Renewable Accounts: Solid Biofuels, Part One
by David Ripplinger (NDSU Department of Agribusiness and Applied Economics) When I returned to the Department of Agribusiness and Applied Economics at North Dakota State University in 2010, I expected my research to focus on the economics of liquid biofuels. The corn-ethanol industry had expanded rapidly since the passage of the Renewable Fuel Standard (RFS). The plan was that cellulosic ethanol, although requiring more work, would be next.
The team that I joined was estimating the availability of crop residue in the region for conversion to ethanol. In other parts of the country, there was research on converting other biomass, including wood and dedicated energy crops, into liquid fuel. The biggest thing in cellulosics today is arguably keeping it in its solid form and shipping it to Europe.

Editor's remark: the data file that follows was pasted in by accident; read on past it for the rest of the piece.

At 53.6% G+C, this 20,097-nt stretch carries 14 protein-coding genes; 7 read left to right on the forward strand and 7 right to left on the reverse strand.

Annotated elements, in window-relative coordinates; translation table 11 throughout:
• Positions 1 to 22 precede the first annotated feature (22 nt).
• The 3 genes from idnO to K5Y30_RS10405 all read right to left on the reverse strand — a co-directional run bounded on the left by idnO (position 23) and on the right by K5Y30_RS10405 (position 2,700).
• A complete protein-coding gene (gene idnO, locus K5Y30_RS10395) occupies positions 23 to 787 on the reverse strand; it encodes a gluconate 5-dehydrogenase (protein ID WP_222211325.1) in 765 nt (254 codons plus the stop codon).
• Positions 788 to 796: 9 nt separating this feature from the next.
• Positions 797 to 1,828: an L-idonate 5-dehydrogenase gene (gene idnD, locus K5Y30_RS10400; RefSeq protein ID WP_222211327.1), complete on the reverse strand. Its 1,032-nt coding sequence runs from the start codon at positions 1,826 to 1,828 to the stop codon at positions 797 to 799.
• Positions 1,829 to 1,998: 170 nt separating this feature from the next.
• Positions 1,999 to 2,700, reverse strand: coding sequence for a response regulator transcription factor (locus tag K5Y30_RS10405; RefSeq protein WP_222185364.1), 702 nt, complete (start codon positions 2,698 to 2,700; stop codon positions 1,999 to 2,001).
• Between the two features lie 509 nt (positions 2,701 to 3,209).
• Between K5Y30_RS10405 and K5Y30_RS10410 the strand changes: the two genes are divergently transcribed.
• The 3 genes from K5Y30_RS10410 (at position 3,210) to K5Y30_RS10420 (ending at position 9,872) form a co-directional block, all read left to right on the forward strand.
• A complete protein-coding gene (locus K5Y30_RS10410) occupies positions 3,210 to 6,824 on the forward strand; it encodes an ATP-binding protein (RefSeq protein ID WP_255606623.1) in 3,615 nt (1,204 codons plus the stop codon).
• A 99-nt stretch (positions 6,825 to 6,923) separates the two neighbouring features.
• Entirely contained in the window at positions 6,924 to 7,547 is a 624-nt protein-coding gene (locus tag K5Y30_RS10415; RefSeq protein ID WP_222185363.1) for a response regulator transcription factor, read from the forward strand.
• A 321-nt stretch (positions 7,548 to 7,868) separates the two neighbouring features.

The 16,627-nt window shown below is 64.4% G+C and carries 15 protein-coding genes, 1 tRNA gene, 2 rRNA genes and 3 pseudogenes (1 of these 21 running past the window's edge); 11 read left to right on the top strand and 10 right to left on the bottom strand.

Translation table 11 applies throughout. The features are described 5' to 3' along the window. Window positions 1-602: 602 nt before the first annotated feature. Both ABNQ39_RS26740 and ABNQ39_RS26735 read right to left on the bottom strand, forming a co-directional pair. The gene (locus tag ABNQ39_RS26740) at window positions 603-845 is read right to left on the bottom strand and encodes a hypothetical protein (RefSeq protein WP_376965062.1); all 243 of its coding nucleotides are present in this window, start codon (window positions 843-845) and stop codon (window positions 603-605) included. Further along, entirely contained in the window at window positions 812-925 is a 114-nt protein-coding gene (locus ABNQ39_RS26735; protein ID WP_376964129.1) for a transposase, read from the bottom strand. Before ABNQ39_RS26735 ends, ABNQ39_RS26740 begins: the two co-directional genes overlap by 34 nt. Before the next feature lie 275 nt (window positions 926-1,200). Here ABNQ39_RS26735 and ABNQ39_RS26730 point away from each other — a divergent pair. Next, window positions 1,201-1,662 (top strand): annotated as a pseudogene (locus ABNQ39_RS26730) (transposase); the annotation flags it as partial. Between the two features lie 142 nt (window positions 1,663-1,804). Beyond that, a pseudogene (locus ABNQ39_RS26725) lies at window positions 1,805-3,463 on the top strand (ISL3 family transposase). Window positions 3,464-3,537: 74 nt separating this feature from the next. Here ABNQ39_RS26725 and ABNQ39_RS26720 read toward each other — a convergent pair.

In 2009, the European Commission established the Renewable Energy Directive that mandated 20 percent of energy come from renewable sources by 2020. This mandate is being achieved in large part by increasing the use of wood as a solid fuel. Most of this wood is being harvested in Europe.
However, since 2010, U.S. exports of wood pellets and chips to Europe have increased nearly 100-fold to more than 4 million metric tons a year.
The subject of my next article is that policy, the Environmental Protection Agency’s Clean Power Plan, a policy that could have almost as large of an impact on North Dakota and crop residue as the RFS did on Iowa and corn. READ MORE